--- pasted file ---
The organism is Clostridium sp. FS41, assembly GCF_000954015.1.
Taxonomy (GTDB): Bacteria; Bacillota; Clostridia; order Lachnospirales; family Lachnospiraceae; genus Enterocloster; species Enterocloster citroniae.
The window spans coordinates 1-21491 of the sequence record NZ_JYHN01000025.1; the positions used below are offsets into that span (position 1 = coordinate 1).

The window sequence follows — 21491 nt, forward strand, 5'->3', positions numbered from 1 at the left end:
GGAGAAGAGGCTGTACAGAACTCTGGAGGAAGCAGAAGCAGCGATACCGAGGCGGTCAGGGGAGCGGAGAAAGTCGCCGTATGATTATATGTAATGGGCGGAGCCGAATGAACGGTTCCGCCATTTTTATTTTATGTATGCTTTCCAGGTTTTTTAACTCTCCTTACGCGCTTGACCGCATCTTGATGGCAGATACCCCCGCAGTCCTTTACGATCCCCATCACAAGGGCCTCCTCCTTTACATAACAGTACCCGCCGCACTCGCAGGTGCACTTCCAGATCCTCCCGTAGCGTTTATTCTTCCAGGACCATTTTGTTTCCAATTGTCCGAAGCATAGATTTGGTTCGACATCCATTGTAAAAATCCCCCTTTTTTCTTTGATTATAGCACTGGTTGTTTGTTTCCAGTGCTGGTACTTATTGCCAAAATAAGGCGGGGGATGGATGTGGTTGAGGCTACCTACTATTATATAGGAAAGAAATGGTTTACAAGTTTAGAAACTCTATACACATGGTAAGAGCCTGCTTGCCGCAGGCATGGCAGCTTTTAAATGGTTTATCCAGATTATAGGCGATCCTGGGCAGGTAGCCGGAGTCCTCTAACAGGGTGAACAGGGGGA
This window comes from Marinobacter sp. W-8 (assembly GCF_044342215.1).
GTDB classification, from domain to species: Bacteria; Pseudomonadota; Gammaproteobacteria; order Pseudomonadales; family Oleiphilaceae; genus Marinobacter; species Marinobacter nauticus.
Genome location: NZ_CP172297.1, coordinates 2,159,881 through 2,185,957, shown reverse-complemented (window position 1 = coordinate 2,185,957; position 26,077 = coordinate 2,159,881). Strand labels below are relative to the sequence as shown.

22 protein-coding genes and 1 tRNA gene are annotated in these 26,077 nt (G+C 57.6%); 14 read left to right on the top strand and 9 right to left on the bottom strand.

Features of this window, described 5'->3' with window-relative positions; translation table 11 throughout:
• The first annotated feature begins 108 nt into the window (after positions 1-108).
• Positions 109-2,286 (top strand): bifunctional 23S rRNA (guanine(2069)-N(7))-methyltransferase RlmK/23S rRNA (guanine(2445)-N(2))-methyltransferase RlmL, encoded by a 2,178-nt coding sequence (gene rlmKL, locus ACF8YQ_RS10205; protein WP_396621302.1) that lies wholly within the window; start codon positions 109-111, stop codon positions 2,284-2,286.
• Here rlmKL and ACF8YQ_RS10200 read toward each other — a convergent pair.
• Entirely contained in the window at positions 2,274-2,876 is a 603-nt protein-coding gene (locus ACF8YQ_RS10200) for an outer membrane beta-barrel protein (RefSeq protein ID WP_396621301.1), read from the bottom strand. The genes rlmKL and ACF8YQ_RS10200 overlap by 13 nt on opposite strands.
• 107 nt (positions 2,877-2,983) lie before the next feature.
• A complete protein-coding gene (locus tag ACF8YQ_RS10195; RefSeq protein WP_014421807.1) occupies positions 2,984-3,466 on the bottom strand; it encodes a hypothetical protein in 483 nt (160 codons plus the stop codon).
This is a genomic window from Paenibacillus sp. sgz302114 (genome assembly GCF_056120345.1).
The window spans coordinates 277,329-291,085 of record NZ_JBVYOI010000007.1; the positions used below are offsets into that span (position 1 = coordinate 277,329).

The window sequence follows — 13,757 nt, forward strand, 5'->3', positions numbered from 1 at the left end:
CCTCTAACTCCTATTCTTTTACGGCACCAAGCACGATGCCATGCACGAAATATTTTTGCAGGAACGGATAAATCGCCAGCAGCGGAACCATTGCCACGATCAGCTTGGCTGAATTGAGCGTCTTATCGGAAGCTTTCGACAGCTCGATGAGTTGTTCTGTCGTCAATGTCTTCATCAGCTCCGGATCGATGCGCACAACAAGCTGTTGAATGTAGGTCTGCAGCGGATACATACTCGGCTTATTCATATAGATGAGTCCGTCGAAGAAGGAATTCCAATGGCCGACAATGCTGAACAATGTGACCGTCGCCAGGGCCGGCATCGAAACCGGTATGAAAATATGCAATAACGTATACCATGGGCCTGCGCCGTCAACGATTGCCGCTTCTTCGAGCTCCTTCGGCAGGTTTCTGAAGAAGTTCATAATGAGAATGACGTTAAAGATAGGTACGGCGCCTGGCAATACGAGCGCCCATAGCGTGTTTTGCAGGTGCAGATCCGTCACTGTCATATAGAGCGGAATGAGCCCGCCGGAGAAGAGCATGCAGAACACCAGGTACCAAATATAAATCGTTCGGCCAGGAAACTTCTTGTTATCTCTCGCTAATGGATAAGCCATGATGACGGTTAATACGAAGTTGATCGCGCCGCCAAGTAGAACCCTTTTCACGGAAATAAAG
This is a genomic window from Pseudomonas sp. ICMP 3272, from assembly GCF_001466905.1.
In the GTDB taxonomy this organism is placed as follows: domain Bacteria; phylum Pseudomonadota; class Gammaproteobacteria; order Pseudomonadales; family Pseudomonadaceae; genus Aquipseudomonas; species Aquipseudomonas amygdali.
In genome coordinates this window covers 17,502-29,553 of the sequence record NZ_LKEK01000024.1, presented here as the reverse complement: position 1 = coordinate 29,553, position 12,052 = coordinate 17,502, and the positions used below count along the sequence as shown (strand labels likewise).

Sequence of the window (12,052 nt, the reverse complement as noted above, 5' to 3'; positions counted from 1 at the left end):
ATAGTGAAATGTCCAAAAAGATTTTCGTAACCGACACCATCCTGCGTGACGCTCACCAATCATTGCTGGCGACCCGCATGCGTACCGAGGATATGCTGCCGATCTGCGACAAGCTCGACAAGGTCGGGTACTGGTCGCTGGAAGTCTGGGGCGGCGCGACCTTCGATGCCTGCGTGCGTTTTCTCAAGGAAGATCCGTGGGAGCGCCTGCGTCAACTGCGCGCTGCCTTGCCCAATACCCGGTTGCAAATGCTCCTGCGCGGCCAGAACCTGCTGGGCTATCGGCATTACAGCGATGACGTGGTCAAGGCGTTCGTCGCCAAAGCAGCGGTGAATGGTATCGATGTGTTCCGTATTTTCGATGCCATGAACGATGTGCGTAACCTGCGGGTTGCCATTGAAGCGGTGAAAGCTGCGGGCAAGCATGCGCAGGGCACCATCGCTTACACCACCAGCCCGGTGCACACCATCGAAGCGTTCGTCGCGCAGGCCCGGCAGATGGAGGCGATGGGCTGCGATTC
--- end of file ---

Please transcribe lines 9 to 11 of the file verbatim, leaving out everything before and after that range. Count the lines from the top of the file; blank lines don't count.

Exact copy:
22 protein-coding genes and 1 tRNA gene are annotated in these 26,077 nt (G+C 57.6%); 14 read left to right on the top strand and 9 right to left on the bottom strand.

Features of this window, described 5'->3' with window-relative positions; translation table 11 throughout:
• The first annotated feature begins 108 nt into the window (after positions 1-108).